A stunning museum of American art in the Ozarks of northwestern Arkansas? Well, get used to it. We tried to visit the Crystal Bridges Museum of American Art in 2014 but the great ice storm Titan ditched (so to speak) our plans. This year, under gray skies but no ice, we made it. You must go. The life-long dream of Alice Walton, of Walmart lineage, it is an accomplishment of architecture, art, ecology, and education nestled in a ravine in her family’s home of Bentonville, Arkansas, where Walmart is still headquartered amid an exploding metropolis of subsidiary businesses and industries.
My attention was first caught by the architectural work of Moshe Safdie, the world-renowned architect who had also designed the buildings at Hebrew College that came to share the hill with Andover Newton in my final years there. Drawing on the architectural heritage of Frank Lloyd Wright and his student Fay Jones (Thorncrown Chapel and Cooper Memorial Chapel are nearby), Shafdie conceived of a set of structures that would bridge the little creek in Alice Walton’s ravine. Local woods were laminated into the beams supporting their roofs, with glass walls erasing the barrier between inside and outside spaces.
Great care was given to preserving as many trees as possible, including two tulip trees that were renamed Thelma and Louise, because they teeter at the edge of one of the buildings. Other woods were incorporated into the furnishings. The grounds are still being
developed, but they contain an array of sculptures, including a “Dendrite” tree by Roxy Paine, versions of which we had seen at the Museum of Modern Art in Fort Worth and in Raleigh at the North Caroline Museum of Art. The “Maelstrom,” by Alice Aycock, emerged as Sylvia’s favorite. She definitely did not like the enormous arachnid that hovers over the entrance foyer.
Nestled into the woods adjacent to the main buildings is a home built by Frank Lloyd Wright. We would not have seen it in 2014. It was recently moved piece by piece from New Jersey, where it was endangered by recurrent floods, to Crystal Bridges, affirming the American architectural tradition represented locally by the work of Fay Jones. While we could feel some of the “tiny house” ethos of our present time, we could also see elements of light, honesty of materials, and alignment with the land that had inspired us in building our own home, which has room for our “stuff” as well.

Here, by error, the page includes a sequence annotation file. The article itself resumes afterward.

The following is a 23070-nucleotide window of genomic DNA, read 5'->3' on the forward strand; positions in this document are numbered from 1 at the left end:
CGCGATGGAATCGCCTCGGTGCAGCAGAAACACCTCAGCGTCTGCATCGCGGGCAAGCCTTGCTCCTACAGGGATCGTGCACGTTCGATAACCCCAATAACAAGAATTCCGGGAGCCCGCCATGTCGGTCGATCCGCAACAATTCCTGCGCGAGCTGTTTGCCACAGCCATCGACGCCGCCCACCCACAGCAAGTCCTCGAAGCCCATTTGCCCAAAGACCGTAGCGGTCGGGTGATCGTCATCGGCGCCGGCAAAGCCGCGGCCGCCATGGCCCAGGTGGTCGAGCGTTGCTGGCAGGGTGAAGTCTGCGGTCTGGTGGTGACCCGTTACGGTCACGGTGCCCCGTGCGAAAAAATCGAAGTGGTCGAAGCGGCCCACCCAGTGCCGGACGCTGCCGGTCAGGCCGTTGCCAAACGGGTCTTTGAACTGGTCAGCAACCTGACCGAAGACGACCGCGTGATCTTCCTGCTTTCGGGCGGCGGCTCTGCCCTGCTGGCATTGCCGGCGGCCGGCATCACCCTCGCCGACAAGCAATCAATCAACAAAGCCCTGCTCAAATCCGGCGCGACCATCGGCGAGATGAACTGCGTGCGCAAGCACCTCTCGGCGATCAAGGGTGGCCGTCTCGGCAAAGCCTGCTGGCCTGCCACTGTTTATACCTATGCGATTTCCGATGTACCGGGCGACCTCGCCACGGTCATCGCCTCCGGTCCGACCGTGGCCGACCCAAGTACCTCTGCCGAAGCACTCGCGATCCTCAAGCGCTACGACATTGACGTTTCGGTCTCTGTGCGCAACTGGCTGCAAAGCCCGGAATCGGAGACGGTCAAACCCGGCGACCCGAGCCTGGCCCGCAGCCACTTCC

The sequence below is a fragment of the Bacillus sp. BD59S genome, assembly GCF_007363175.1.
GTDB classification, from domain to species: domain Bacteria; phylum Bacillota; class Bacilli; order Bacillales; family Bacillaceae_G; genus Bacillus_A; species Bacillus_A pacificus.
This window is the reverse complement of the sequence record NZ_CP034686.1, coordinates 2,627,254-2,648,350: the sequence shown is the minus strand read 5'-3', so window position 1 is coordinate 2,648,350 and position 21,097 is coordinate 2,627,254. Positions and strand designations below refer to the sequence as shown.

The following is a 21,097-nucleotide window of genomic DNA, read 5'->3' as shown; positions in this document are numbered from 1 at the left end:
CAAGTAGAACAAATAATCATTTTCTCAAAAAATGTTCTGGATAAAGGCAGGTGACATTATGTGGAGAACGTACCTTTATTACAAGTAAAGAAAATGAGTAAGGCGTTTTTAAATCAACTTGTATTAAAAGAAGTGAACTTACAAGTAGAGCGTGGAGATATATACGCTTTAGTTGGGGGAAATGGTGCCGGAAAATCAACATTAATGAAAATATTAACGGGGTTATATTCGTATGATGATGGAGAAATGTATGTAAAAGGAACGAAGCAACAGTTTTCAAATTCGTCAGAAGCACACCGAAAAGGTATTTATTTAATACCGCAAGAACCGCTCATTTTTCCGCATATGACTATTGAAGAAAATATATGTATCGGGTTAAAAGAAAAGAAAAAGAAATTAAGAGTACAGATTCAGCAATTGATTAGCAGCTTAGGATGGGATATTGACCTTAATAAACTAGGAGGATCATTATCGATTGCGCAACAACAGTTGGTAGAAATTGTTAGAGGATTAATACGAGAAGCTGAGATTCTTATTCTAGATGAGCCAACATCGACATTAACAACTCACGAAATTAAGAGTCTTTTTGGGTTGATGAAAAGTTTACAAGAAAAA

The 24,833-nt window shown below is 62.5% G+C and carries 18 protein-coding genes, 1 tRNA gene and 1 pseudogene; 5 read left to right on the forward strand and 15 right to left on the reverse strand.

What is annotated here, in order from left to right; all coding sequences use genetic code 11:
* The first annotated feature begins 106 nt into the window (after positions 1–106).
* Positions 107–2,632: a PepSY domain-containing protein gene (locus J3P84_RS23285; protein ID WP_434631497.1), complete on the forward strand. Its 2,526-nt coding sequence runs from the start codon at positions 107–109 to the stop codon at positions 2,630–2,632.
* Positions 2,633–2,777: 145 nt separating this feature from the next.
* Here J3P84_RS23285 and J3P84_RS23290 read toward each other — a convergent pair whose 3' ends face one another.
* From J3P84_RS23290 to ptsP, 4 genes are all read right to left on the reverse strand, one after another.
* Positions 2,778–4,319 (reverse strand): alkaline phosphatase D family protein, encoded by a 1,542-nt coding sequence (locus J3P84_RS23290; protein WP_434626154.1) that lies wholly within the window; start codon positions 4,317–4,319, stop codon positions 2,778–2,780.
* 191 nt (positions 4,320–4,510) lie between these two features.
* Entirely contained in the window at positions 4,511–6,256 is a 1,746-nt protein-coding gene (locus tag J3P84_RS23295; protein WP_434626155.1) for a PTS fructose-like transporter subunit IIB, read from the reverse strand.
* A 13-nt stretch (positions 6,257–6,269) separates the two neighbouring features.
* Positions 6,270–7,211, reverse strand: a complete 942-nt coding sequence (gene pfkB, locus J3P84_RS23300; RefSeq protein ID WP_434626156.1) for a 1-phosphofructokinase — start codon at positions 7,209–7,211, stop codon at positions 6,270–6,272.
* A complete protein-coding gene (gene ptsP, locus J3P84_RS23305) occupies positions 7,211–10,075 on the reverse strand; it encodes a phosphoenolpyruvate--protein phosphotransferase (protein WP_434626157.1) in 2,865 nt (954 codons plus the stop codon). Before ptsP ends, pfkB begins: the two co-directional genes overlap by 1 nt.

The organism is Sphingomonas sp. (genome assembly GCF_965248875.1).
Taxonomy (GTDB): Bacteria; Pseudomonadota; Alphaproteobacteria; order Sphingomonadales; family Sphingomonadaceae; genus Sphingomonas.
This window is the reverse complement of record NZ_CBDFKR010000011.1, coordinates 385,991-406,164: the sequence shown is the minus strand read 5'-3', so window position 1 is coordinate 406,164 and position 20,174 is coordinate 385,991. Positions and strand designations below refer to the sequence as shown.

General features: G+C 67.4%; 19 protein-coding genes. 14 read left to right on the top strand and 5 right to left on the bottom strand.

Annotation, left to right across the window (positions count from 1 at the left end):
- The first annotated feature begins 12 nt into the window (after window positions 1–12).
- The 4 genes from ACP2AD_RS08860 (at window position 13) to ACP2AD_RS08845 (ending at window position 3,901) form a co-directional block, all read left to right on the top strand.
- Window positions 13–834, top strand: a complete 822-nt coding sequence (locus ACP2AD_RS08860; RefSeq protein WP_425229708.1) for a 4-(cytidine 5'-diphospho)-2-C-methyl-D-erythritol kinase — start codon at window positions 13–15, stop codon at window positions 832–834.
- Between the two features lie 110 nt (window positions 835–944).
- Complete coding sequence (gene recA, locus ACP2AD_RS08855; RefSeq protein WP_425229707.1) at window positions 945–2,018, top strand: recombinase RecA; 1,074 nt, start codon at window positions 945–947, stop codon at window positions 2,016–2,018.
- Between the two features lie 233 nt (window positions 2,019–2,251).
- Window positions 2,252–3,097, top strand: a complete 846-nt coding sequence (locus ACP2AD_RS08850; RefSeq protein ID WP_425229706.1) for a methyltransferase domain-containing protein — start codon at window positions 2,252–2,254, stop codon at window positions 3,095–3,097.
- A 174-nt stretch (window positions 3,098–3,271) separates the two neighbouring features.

The inside spaces display an extensive representation of works from the earliest American painters to contemporary installations. They include many works by women (Mary Cassat) as well racial or ethnic minorities (Jacob Lawrence, John Biggers). Most works have a description that tells you how the work fits into the history as well as contemporary context of its creation. The wooden floors made viewing a pleasure rather than a backache.
Fittingly for us, a special exhibition of “Border Cantos,” based on materials and photographs of the Mexican-US border barriers was installed in the exhibition gallery. It concludes with a wall of post-it notes from immigrants to the US from all over the world.
And there were families, children and young people everywhere. Because it’s FREE! Yes, you have already paid for it. A million people a year are now visiting it, in spite of its (for coastalites) remote location. As they wander its buildings and lands, we can only hope they are imbibing the artistic heritage that its constantly expanding, unfolding, and daring new things. And as, they say in Hamilton, immigrants are always making it happen in new ways.
And now, a word about the food. It is delectable, presentable, down-homey with a flare, and reasonably priced. What more can you ask for? Not to mention the room overlooking the pond, wooden beams arching overhead, and the golden heart warming the space above… Well, we were grateful for the experience. Sometimes great wealth does good things. You all go, now, hear?